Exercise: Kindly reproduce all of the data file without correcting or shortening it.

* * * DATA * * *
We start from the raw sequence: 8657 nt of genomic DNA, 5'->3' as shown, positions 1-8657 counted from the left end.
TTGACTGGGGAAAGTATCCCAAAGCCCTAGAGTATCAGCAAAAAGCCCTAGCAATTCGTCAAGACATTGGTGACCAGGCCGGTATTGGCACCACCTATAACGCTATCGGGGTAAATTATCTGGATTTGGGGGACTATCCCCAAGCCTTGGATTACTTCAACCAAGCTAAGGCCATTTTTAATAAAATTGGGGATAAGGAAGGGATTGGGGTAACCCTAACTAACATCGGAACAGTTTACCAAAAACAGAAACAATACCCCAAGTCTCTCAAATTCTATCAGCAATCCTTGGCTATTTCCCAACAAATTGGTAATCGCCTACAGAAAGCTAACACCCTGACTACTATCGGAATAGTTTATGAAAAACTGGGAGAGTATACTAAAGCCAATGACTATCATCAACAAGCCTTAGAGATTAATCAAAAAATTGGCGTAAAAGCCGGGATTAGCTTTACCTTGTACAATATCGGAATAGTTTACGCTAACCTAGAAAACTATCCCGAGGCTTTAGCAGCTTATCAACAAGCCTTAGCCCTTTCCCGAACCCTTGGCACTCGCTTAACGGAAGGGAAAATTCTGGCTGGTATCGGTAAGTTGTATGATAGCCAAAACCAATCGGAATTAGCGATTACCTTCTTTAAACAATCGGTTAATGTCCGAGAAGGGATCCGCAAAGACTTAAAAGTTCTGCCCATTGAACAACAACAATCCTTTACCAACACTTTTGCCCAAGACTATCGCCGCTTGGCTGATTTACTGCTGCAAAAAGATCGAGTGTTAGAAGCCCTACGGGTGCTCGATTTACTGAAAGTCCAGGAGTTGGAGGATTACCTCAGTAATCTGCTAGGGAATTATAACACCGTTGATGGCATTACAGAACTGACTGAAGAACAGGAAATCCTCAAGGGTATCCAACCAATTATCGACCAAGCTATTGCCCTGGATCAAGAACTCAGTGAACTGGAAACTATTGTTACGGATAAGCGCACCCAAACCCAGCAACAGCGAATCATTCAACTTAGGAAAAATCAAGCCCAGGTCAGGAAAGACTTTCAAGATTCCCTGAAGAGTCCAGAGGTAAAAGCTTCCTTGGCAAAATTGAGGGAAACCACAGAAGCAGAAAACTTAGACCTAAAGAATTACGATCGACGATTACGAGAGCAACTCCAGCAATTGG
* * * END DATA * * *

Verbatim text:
We start from the raw sequence: 8657 nt of genomic DNA, 5'->3' as shown, positions 1-8657 counted from the left end.
TTGACTGGGGAAAGTATCCCAAAGCCCTAGAGTATCAGCAAAAAGCCCTAGCAATTCGTCAAGACATTGGTGACCAGGCCGGTATTGGCACCACCTATAACGCTATCGGGGTAAATTATCTGGATTTGGGGGACTATCCCCAAGCCTTGGATTACTTCAACCAAGCTAAGGCCATTTTTAATAAAATTGGGGATAAGGAAGGGATTGGGGTAACCCTAACTAACATCGGAACAGTTTACCAAAAACAGAAACAATACCCCAAGTCTCTCAAATTCTATCAGCAATCCTTGGCTATTTCCCAACAAATTGGTAATCGCCTACAGAAAGCTAACACCCTGACTACTATCGGAATAGTTTATGAAAAACTGGGAGAGTATACTAAAGCCAATGACTATCATCAACAAGCCTTAGAGATTAATCAAAAAATTGGCGTAAAAGCCGGGATTAGCTTTACCTTGTACAATATCGGAATAGTTTACGCTAACCTAGAAAACTATCCCGAGGCTTTAGCAGCTTATCAACAAGCCTTAGCCCTTTCCCGAACCCTTGGCACTCGCTTAACGGAAGGGAAAATTCTGGCTGGTATCGGTAAGTTGTATGATAGCCAAAACCAATCGGAATTAGCGATTACCTTCTTTAAACAATCGGTTAATGTCCGAGAAGGGATCCGCAAAGACTTAAAAGTTCTGCCCATTGAACAACAACAATCCTTTACCAACACTTTTGCCCAAGACTATCGCCGCTTGGCTGATTTACTGCTGCAAAAAGATCGAGTGTTAGAAGCCCTACGGGTGCTCGATTTACTGAAAGTCCAGGAGTTGGAGGATTACCTCAGTAATCTGCTAGGGAATTATAACACCGTTGATGGCATTACAGAACTGACTGAAGAACAGGAAATCCTCAAGGGTATCCAACCAATTATCGACCAAGCTATTGCCCTGGATCAAGAACTCAGTGAACTGGAAACTATTGTTACGGATAAGCGCACCCAAACCCAGCAACAGCGAATCATTCAACTTAGGAAAAATCAAGCCCAGGTCAGGAAAGACTTTCAAGATTCCCTGAAGAGTCCAGAGGTAAAAGCTTCCTTGGCAAAATTGAGGGAAACCACAGAAGCAGAAAACTTAGACCTAAAGAATTACGATCGACGATTACGAGAGCAACTCCAGCAATTGG